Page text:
2018-06-13 / Front Page

School demolition begins

By Deborah Bennett
Millen News editor

Demolition of the Jenkins County High School/Jenkins County Middle School building on Barney Avenue began last week as the Jenkins County School System prepares to move into its new PreK-12 school building located adjacent to JCHS/JCMS. (Staff photo by Deborah Bennett) Demolition of the Jenkins County High School/Jenkins County Middle School building on Barney Avenue began last week as the Jenkins County School System prepares to move into its new PreK-12 school building located adjacent to JCHS/JCMS. 
(Staff photo by Deborah Bennett)
For approximately 65 years the Jenkins County High School (JCHS) building on Barney Avenue has been a landmark in the City of Millen and Jenkins County. Last week, the beginning phase of demolition of the building, began as the Jenkins County School System prepares to occupy its new PreK-12 school when students return in August.

Crews are currently conducting asbestos abatement, which requires some tear down, with full demolition of the building, including the Jenkins County Middle School (JCMS) building, set to begin the week of June 18th.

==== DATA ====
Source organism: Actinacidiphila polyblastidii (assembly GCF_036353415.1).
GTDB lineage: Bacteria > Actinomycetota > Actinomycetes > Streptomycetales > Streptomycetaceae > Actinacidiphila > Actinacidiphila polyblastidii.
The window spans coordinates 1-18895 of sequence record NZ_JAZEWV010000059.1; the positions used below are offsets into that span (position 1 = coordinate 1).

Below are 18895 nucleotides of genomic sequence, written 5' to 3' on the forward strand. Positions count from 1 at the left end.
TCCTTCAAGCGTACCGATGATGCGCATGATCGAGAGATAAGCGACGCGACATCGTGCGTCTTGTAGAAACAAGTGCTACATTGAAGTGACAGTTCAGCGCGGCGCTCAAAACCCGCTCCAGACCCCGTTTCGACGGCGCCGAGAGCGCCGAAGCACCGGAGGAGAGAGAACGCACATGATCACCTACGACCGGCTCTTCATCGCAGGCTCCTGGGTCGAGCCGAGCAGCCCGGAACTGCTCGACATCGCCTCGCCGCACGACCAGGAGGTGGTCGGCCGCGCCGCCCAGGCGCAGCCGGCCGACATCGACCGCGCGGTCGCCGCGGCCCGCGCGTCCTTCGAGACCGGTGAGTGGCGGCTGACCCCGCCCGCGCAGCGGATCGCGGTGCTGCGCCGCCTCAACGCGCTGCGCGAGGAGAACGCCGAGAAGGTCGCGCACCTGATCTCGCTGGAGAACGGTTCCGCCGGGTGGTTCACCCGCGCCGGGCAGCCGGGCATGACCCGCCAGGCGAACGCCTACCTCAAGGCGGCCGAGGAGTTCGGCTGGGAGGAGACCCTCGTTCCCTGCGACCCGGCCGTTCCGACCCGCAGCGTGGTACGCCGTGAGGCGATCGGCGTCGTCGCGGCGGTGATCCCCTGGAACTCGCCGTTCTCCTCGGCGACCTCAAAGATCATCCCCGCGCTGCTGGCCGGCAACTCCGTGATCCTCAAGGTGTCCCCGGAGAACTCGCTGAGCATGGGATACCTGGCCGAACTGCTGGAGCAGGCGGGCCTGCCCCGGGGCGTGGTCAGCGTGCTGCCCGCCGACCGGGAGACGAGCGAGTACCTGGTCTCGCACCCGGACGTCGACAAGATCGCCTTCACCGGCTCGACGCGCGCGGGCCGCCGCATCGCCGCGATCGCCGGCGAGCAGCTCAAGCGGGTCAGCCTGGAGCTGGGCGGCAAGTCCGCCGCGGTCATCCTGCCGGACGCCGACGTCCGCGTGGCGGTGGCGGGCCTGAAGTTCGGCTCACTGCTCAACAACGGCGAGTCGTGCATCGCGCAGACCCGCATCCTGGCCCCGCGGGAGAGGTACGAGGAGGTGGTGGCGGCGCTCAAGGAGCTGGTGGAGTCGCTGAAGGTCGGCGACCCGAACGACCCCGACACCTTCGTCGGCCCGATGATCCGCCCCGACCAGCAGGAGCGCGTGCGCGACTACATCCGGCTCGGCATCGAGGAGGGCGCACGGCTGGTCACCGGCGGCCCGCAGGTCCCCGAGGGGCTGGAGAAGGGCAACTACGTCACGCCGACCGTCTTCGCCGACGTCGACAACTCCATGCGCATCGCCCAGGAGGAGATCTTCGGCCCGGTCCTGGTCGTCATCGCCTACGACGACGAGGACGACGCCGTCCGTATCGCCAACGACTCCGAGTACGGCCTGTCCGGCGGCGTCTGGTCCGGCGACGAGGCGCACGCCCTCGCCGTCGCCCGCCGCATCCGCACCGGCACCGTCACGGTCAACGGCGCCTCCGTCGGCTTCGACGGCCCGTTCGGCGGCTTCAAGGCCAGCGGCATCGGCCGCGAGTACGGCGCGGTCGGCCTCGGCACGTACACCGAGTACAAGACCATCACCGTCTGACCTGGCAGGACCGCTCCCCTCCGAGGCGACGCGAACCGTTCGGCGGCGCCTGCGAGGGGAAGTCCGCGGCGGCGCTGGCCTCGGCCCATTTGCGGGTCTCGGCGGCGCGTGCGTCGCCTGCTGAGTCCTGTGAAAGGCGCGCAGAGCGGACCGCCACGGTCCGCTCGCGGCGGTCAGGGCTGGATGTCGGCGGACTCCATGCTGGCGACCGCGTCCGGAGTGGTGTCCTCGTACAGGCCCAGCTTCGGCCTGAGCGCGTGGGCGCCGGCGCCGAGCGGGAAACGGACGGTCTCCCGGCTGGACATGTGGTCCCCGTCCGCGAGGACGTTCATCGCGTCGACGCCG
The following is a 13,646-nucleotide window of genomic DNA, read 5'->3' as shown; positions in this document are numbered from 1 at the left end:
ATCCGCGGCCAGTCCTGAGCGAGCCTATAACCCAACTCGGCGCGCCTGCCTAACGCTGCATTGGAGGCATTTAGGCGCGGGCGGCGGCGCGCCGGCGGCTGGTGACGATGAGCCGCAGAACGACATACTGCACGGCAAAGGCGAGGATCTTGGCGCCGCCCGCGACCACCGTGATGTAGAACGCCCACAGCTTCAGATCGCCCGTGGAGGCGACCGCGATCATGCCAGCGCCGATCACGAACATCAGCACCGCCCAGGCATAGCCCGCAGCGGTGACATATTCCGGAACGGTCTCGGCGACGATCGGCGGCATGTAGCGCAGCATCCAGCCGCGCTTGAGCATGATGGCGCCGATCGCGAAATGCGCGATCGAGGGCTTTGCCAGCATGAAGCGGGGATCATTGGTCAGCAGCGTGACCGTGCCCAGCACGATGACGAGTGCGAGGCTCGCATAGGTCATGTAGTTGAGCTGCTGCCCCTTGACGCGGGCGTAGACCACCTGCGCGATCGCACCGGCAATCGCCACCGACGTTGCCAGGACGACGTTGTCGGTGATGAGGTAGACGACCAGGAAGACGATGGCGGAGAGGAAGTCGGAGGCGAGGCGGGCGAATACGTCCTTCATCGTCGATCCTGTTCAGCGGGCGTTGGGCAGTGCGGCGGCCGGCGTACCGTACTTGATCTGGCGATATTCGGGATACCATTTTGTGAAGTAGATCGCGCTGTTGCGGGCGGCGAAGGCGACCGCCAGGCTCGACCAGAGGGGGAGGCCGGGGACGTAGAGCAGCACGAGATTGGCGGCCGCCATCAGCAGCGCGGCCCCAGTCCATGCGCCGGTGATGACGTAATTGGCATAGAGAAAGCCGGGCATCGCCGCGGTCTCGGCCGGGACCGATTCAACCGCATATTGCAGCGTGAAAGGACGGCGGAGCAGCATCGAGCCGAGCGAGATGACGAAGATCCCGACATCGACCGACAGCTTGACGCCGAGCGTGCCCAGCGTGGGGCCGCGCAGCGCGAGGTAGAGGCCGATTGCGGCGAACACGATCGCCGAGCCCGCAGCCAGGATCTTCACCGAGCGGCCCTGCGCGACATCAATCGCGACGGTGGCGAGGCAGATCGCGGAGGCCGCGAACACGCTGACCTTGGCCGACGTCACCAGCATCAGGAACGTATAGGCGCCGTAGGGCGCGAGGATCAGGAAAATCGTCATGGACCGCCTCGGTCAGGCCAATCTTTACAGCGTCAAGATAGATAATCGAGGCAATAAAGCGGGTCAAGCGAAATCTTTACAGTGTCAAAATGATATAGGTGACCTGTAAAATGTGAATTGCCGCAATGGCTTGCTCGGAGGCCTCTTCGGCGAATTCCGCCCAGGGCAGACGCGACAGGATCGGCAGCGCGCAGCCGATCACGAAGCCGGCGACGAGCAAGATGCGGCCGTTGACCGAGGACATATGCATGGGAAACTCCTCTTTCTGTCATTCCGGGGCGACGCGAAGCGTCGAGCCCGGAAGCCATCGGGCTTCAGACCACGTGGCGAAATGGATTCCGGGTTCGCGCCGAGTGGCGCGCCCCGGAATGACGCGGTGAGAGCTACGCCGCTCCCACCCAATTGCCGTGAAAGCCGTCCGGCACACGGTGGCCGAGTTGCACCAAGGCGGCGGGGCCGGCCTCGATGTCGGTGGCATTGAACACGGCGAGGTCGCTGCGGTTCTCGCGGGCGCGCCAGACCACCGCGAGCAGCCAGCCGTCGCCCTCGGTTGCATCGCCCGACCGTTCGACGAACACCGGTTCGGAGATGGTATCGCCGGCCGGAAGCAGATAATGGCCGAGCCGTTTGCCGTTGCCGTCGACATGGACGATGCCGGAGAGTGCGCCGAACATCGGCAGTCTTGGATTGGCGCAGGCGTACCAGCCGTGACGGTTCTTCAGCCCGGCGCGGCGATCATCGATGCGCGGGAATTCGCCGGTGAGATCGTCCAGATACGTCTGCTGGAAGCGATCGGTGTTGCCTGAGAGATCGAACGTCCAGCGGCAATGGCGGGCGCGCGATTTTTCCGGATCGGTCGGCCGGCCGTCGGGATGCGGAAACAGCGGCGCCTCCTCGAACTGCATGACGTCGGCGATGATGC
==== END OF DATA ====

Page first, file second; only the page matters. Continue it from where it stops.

An Open House for parents and the community is scheduled for 1-5 p.m. July 31st. During this time, those attending can order/purchase bricks which may be engraved with a name or message in memory/honor of classes by year, groups or just individual names. The bricks will be placed in the courtyard at the new school. The funds from this fundraiser will be used for the courtyard.

The JCHS building was built in 1952-1953 at a cost of $209,245. The Class of 1954 was the first to graduate from the school. The JCMS building was constructed as an addition at a much later date.

The new PreK-12 school design features a 2-story building with different entrances that will allow for separation of elementary aged students from the middle/high aged students. It is funded through a Department of Education Facilities/ Division Low Wealth Grant at an estimated cost of $22 million. The local contribution for the project is estimated to be $3½ million which will be funded with Education Special Purpose Local Option Sales Tax (ESPLOST) revenue. The one-cent sales tax was initially approved by voters in 2013 for a 5-year period and again received voter approval in the July General Primary Nonpartisan Election.

“A portion of Jenkins County history is being removed, but we’re excited about the opportunities that the new facility will have for our students and our community,” said Jenkins County School Superintendent Tara Cooper.

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